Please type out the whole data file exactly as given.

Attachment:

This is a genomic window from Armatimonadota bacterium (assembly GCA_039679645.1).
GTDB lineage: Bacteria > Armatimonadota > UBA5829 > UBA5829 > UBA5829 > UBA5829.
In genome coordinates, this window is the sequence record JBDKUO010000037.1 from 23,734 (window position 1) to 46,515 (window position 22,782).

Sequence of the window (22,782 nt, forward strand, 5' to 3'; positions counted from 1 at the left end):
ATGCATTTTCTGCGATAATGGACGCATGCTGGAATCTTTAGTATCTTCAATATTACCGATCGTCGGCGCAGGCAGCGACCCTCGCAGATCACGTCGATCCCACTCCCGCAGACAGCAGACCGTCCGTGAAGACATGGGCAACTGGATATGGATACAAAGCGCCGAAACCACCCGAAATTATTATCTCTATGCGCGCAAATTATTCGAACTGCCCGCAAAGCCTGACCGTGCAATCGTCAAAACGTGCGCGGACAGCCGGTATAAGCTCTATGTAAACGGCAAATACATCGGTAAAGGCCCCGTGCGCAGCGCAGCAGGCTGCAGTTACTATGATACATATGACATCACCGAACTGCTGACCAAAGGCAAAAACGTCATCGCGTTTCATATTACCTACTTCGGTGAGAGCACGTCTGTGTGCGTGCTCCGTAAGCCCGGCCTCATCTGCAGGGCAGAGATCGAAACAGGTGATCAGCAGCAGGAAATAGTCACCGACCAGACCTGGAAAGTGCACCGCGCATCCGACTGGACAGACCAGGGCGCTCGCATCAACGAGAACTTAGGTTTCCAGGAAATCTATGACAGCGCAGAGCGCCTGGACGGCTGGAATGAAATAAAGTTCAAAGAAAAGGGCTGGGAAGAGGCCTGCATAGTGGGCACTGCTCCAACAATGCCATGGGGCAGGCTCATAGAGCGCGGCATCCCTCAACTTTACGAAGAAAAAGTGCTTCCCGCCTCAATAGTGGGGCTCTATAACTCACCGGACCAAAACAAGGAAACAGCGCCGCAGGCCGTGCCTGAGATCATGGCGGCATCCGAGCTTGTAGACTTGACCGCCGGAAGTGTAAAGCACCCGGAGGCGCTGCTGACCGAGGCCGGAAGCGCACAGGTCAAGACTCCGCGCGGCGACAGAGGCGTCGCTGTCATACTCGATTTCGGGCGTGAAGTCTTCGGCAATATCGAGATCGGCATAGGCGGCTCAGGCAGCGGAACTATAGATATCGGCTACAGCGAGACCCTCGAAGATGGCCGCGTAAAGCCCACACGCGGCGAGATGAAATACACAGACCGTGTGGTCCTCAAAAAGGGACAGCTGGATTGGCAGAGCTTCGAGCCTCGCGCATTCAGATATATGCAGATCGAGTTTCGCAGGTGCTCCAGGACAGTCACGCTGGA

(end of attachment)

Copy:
This is a genomic window from Armatimonadota bacterium (assembly GCA_039679645.1).
GTDB lineage: Bacteria > Armatimonadota > UBA5829 > UBA5829 > UBA5829 > UBA5829.
In genome coordinates, this window is the sequence record JBDKUO010000037.1 from 23,734 (window position 1) to 46,515 (window position 22,782).

Sequence of the window (22,782 nt, forward strand, 5' to 3'; positions counted from 1 at the left end):
ATGCATTTTCTGCGATAATGGACGCATGCTGGAATCTTTAGTATCTTCAATATTACCGATCGTCGGCGCAGGCAGCGACCCTCGCAGATCACGTCGATCCCACTCCCGCAGACAGCAGACCGTCCGTGAAGACATGGGCAACTGGATATGGATACAAAGCGCCGAAACCACCCGAAATTATTATCTCTATGCGCGCAAATTATTCGAACTGCCCGCAAAGCCTGACCGTGCAATCGTCAAAACGTGCGCGGACAGCCGGTATAAGCTCTATGTAAACGGCAAATACATCGGTAAAGGCCCCGTGCGCAGCGCAGCAGGCTGCAGTTACTATGATACATATGACATCACCGAACTGCTGACCAAAGGCAAAAACGTCATCGCGTTTCATATTACCTACTTCGGTGAGAGCACGTCTGTGTGCGTGCTCCGTAAGCCCGGCCTCATCTGCAGGGCAGAGATCGAAACAGGTGATCAGCAGCAGGAAATAGTCACCGACCAGACCTGGAAAGTGCACCGCGCATCCGACTGGACAGACCAGGGCGCTCGCATCAACGAGAACTTAGGTTTCCAGGAAATCTATGACAGCGCAGAGCGCCTGGACGGCTGGAATGAAATAAAGTTCAAAGAAAAGGGCTGGGAAGAGGCCTGCATAGTGGGCACTGCTCCAACAATGCCATGGGGCAGGCTCATAGAGCGCGGCATCCCTCAACTTTACGAAGAAAAAGTGCTTCCCGCCTCAATAGTGGGGCTCTATAACTCACCGGACCAAAACAAGGAAACAGCGCCGCAGGCCGTGCCTGAGATCATGGCGGCATCCGAGCTTGTAGACTTGACCGCCGGAAGTGTAAAGCACCCGGAGGCGCTGCTGACCGAGGCCGGAAGCGCACAGGTCAAGACTCCGCGCGGCGACAGAGGCGTCGCTGTCATACTCGATTTCGGGCGTGAAGTCTTCGGCAATATCGAGATCGGCATAGGCGGCTCAGGCAGCGGAACTATAGATATCGGCTACAGCGAGACCCTCGAAGATGGCCGCGTAAAGCCCACACGCGGCGAGATGAAATACACAGACCGTGTGGTCCTCAAAAAGGGACAGCTGGATTGGCAGAGCTTCGAGCCTCGCGCATTCAGATATATGCAGATCGAGTTTCGCAGGTGCTCCAGGACAGTCACGCTGGA